How does a school or university determine the energy performance of its window systems? The Efficient Windows Collaborative puts forth four methods for measuring how well a window conserves energy and provides illumination:
The U-factor of a window assembly represents its insulating value. Heat can be lost or gained through the window frame and glazing through conduction, convection and radiation. The U-factor is a measure of the rate of non-solar heat loss or gain through a window assembly. The lower the U-factor, the greater a window's resistance to heat flow and the better its insulating value. Typical U-factors range between 1.25 for single glazing in aluminum frames and as low as 0.15 for low-E coated triple glazing in insulated frames.
Solar Heat Gain Coefficient (SHGC).
Heat can be gained through windows by direct or indirect solar radiation. The solar heat gain coefficient measures a window's ability to control heat gain. It is expressed as a number between 0 and 1. The lower a window's solar heat gain coefficient, the less solar heat it transmits, and the greater its shading.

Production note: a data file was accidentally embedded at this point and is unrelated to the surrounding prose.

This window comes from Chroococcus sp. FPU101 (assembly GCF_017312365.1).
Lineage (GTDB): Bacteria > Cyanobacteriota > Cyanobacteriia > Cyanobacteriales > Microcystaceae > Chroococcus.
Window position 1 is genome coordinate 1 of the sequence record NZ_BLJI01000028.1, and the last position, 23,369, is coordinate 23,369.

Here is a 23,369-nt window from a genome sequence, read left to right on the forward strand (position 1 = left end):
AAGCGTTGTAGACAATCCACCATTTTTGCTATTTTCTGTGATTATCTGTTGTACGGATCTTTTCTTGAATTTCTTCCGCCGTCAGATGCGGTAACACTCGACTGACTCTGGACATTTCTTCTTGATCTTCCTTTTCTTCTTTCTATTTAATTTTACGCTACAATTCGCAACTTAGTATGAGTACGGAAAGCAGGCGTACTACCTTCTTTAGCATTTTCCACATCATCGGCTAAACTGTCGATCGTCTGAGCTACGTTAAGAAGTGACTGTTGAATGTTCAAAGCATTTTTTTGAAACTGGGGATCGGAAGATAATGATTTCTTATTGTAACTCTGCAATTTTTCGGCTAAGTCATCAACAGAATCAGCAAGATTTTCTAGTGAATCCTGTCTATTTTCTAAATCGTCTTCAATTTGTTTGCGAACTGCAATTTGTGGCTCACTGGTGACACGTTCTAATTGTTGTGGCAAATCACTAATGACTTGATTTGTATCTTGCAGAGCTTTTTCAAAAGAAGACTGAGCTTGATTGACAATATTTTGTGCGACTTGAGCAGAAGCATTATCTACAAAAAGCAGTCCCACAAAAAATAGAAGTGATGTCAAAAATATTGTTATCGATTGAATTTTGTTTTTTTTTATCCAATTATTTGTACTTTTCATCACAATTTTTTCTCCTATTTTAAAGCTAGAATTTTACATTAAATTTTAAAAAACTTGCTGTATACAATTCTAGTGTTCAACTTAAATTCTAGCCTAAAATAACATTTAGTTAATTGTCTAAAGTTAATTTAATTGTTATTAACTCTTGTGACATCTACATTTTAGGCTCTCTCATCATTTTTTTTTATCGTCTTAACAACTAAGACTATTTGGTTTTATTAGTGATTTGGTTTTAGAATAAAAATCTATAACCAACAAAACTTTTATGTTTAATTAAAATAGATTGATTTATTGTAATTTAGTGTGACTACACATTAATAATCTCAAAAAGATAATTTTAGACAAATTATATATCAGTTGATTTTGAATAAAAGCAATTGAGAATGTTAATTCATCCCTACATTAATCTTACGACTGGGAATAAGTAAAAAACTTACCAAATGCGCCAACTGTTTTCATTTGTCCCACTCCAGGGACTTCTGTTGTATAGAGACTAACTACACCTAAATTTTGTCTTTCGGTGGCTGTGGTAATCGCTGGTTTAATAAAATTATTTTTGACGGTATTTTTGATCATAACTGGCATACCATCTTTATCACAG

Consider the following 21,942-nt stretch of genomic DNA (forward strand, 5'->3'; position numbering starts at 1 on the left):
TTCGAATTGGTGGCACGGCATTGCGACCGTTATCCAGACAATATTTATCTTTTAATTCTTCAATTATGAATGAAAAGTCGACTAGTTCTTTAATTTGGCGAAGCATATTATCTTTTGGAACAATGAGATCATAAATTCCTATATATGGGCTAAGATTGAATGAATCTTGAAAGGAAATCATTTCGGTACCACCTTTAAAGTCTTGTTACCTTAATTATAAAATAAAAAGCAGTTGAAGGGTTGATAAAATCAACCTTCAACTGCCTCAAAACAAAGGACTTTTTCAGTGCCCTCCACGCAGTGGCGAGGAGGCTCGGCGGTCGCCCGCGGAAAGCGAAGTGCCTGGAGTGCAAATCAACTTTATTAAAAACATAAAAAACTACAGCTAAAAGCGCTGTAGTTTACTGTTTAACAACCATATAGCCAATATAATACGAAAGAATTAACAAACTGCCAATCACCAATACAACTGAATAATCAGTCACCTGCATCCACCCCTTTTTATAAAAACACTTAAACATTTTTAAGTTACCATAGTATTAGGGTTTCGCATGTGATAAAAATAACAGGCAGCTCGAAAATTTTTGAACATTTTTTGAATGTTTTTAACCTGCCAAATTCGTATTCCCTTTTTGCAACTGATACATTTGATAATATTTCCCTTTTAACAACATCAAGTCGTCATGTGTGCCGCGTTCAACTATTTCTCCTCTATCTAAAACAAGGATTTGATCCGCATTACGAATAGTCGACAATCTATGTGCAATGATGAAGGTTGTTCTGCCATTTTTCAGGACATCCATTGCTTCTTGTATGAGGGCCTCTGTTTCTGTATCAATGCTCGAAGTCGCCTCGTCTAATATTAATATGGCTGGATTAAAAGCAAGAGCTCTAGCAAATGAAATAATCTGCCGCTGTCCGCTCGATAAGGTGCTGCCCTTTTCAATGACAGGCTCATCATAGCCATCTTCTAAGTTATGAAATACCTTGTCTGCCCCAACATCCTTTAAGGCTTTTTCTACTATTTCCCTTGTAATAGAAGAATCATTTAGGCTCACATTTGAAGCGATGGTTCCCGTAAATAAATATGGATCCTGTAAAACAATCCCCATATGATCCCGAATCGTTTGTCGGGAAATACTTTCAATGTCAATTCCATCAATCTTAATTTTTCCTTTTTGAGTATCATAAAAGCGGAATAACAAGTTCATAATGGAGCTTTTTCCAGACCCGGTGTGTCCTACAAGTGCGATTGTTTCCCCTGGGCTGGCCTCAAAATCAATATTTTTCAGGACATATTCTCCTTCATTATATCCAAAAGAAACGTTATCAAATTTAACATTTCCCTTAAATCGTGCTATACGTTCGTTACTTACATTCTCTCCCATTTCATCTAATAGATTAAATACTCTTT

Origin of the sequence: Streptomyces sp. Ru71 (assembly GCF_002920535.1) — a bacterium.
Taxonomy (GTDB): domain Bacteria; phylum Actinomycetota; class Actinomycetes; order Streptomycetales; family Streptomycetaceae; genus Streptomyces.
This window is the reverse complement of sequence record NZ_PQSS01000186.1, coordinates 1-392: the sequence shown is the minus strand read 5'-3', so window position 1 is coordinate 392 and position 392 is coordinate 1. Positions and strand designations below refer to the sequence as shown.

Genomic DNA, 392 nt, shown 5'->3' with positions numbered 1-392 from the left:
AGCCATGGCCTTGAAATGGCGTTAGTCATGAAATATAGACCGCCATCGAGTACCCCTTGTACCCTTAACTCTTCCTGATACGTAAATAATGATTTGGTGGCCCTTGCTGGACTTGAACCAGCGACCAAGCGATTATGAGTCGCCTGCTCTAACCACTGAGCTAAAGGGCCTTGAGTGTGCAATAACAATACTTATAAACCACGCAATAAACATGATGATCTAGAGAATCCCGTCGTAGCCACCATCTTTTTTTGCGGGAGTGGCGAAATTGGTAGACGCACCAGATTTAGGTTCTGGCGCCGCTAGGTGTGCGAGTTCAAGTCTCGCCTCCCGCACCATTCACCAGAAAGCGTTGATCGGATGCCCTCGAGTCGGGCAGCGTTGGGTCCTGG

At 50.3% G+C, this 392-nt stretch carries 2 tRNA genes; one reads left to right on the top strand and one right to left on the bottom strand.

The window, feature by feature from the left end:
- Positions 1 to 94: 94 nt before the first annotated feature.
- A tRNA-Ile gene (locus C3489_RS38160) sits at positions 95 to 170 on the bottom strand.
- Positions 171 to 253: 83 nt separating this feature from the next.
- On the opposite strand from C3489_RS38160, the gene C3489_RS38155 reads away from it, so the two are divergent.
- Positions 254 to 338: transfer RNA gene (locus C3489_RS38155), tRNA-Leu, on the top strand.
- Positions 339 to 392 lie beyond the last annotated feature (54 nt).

Visible Transmittance (VT).
Visible transmittance indicates the portion of incoming visible light transmitted through the window (also referred to as visible light transmittance). It is expressed as a number between 0 and 1; a window with a higher VT transmits more visible light. The collaborative says that VT affects energy by providing daylight, which can reduce electric lighting loads and result in lower cooling loads.
Air Leakage (AL).
Heat loss and gain also occur by air leakage through cracks in a window assembly. Air leakage also may contribute to summer cooling loads by raising the interior humidity level. The air leakage rating is a measure of the rate of air-leakage around a window or skylight in the presence of a specific pressure difference. The lower a window's air-leakage rating, the more airtight it is.
The collaborative states that the window performance measurements should account for the entire window assembly, not just the center of glass.
Read the main story, "Window Systems," to learn more.